Laube v. Allen, Civil Action No. 2:02cv957-MHT.

CourtUnited States District Courts. 11th Circuit. Middle District of Alabama
Citation506 F.Supp.2d 969
Docket NumberCivil Action No. 2:02cv957-MHT.
PartiesLinda LAUBE, et al., Plaintiffs, v. Richard F. ALLEN, et al., Defendants.
Decision Date31 August 2007

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506 F.Supp.2d 969
Linda LAUBE, et al., Plaintiffs,
v.
Richard F. ALLEN, et al., Defendants.
Civil Action No. 2:02cv957-MHT.
United States District Court, M.D. Alabama, Northern Division.
August 31, 2007.

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George E. Schulz, Jr., Holland & Knight, Jacksonville, FL, John A. Russell, III, Aliceville, AL, Lisa Kung, Stephen B. Bright, Tamara S. Caldas, Southern Center for Human Rights, Atlanta, GA, Marion D. Chartoff, Southern Poverty Law Center, Montgomery, AL, Stephen F. Hanlon, Holland & Knight LLP, Washington, DC, for Plaintiffs.

Andrew Weldon Redd, Alabama Department of Transportation, Legal Bureau, Charles B. Campbell, Office of the Attorney General, Kim Tobias Thomas, Tara S. Knee, Alabama Department of Corrections, William F. Addison, Alabama Board of Medical Examiners, Montgomery, AL, for Defendants.

OPINION AND ORDER

MYRON H. THOMPSON, District Judge.


This is a class-action lawsuit in which the plaintiffs, women incarcerated by the Alabama Department of Corrections, claimed that prison conditions violated their rights under the Eighth Amendment to the United States Constitution. The defendants are the Commissioner and Treatment Director of the Alabama Department of Corrections, the wardens of the state prison facilities that house female inmates, and the Governor of Alabama. This court approved two four-year settlement agreements that resolved all the plaintiffs' claims. Now before the court are the plaintiffs' two motions for attorney's fees seeking $562,753.70 in fees and $ 62,892.50 in expenses on their first motion

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and $240,843.10 in fees and $16,063.08 in expenses on their second motion, for a total sum of $882,552.38. For the reasons that follow, the motions will be granted to the extent that the plaintiffs are entitled to recover $420,369.73 in fees and $51,496.02 in expenses on their first motion and $64,036.62 in fees and $2,275.77 in expenses on their second motion, for a total sum of $538,178.14.

I. BACKGROUND

The plaintiffs `originally filed this lawsuit in August 2002. Broadly speaking, the court has characterized their allegations as follows: that, because of conditions at the three state prison facilities that house all female inmates (Julia Tutwiler Prison for Women, the Edwina Mitchell Work Release Center, now known as the Tutwiler Annex, and the Birmingham Work Release Center), female inmates were being denied their basic human needs of adequate living space, ventilation, and personal safety and security; that, because of the defendants' failure to provide adequate medical and mental-health care, female inmates were at a real and substantial risk of injury, prolonged illness, and premature death; and that the defendants acted with deliberate indifference to the existence of these conditions. Laube v. Campbell (Laube IV), 333 F.Supp.2d 1234, 1237 (M.D.Ala.2004) (Thompson, J.).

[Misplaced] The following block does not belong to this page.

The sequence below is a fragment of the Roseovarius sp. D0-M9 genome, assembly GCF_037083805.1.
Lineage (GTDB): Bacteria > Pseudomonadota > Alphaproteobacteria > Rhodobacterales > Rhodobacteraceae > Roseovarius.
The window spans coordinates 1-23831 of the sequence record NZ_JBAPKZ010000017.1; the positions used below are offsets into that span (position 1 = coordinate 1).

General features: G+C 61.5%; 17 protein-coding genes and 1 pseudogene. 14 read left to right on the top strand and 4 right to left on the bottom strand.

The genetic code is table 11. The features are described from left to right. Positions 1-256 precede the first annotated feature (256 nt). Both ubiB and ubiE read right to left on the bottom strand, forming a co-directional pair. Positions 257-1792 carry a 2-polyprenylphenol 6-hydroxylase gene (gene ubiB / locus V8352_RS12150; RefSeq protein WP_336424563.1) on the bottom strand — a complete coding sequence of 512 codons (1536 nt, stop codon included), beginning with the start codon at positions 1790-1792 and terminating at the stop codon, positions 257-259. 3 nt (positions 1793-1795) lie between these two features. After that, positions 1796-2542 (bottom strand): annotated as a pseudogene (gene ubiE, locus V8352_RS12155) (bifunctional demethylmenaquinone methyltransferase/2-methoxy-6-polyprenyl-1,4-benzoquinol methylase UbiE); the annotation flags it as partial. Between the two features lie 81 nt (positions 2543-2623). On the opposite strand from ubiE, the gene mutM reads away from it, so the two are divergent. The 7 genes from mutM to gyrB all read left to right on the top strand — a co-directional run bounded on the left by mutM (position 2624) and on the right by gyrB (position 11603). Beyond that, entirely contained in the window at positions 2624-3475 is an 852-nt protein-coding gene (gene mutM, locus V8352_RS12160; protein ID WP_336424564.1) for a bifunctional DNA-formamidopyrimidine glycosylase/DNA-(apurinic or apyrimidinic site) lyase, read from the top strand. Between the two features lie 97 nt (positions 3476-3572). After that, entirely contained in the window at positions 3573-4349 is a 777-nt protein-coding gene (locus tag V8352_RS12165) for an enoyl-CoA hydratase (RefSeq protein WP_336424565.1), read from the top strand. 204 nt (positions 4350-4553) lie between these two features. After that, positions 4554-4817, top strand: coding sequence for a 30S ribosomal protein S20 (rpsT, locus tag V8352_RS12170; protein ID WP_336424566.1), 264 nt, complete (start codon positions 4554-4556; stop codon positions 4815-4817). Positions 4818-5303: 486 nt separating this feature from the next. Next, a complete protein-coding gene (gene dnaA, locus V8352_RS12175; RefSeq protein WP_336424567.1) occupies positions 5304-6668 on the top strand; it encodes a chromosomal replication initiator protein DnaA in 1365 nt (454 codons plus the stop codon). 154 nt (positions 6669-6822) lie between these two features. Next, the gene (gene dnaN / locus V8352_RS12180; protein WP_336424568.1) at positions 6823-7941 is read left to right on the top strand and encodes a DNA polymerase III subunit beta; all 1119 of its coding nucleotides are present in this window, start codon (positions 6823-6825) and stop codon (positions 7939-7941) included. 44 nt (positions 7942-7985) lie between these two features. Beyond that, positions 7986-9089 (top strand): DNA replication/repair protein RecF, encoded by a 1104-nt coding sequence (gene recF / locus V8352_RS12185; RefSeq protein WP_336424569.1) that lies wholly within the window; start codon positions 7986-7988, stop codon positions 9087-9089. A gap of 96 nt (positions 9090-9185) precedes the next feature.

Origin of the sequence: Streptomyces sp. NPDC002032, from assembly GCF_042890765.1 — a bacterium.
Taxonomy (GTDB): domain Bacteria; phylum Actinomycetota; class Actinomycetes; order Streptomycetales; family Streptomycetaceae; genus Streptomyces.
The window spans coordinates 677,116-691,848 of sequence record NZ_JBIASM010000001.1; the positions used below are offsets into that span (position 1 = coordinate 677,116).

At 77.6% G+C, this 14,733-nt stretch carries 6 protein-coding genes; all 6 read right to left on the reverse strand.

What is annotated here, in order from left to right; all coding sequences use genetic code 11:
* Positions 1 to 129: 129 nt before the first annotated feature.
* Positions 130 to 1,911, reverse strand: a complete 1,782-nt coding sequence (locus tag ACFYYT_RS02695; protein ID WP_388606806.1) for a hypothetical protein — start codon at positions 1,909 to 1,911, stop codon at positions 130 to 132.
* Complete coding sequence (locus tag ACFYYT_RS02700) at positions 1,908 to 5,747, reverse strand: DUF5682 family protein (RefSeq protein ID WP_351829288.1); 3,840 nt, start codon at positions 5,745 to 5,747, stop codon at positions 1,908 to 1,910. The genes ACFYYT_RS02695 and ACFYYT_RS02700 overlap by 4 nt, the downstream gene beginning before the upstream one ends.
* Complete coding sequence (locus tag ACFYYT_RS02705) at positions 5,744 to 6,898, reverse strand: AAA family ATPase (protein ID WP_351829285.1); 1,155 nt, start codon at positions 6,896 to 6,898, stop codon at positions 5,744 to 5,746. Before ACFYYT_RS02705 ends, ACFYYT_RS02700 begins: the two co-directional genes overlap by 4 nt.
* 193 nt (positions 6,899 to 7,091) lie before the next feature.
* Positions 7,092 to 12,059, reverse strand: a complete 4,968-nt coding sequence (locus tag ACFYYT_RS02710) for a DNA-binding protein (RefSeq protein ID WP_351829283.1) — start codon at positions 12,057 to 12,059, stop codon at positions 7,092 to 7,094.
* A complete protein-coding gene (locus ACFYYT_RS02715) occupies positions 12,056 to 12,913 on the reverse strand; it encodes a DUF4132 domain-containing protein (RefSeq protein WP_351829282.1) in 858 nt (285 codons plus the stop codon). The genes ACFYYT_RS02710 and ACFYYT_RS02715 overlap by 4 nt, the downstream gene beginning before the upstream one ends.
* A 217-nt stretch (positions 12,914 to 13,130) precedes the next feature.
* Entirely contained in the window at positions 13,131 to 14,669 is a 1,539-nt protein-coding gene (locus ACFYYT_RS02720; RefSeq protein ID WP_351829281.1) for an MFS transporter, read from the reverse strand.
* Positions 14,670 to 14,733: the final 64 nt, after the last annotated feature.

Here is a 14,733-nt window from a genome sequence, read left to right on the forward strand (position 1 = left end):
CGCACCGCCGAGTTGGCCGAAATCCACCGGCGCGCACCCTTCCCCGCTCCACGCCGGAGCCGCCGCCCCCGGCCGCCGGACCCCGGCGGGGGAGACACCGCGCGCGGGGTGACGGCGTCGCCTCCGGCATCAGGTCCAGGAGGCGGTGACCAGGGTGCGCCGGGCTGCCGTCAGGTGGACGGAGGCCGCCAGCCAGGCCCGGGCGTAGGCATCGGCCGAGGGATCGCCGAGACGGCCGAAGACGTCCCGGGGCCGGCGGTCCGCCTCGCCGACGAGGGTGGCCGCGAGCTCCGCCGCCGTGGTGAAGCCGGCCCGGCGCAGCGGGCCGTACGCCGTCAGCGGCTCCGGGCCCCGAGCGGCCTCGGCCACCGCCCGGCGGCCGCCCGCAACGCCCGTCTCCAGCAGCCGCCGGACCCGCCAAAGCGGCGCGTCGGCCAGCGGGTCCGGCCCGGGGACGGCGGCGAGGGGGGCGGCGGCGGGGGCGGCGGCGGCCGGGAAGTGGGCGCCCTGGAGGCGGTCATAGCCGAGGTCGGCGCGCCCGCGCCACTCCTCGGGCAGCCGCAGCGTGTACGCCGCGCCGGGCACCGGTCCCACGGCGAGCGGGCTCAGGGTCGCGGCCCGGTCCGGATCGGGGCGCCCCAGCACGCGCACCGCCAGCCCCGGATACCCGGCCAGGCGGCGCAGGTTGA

In December 2002, this court granted in part and denied in part the plaintiffs' motion for preliminary injunction: the court held that they were entitled to preliminary-injunctive relief on their claim that they were subject to substantial risk of serious harm caused by Tutwiler's overcrowded and understaffed open dorms, but that they were not entitled to preliminary-injunctive relief on their other claims regarding Tutwiler or on any of their claims regarding the Mitchell and Birmingham facilities. Laube v. Haley (Laube I), 234 F.Supp.2d 1227, 1252 (M.D.Ala.2002) (Thompson, J.). Concerned that the unconstitutional conditions at Tutwiler were "so severe and widespread" that they were "essentially a time bomb ready to explode facility-wide at any unexpected moment in the near future," id., the court ordered the defendants to take immediate affirmative steps to redress the unconstitutional conditions and to submit a plan to the court for approval, id. at 1253.

The next 18 months brought a combination of litigation and negotiation. The defendants submitted a plan, but the court rejected it as inadequate. Laube v. Haley (Laube II), 242 F.Supp.2d 1150 (M.D.Ala. 2003) (Thompson, J.). The defendants submitted a second plan, but the preliminary injunction expired before the court ruled on it. Laube v. Campbell (Laube III), 255 F.Supp.2d 1301 (M.D.Ala.2003) (Thompson, J.). The plaintiffs filed a second motion for preliminary injunction but withdrew it after a hearing. In early 2004, counsel for all parties met informally to discuss settlement, and, in April 2004, formal mediation under the guidance of a United States Magistrate Judge began.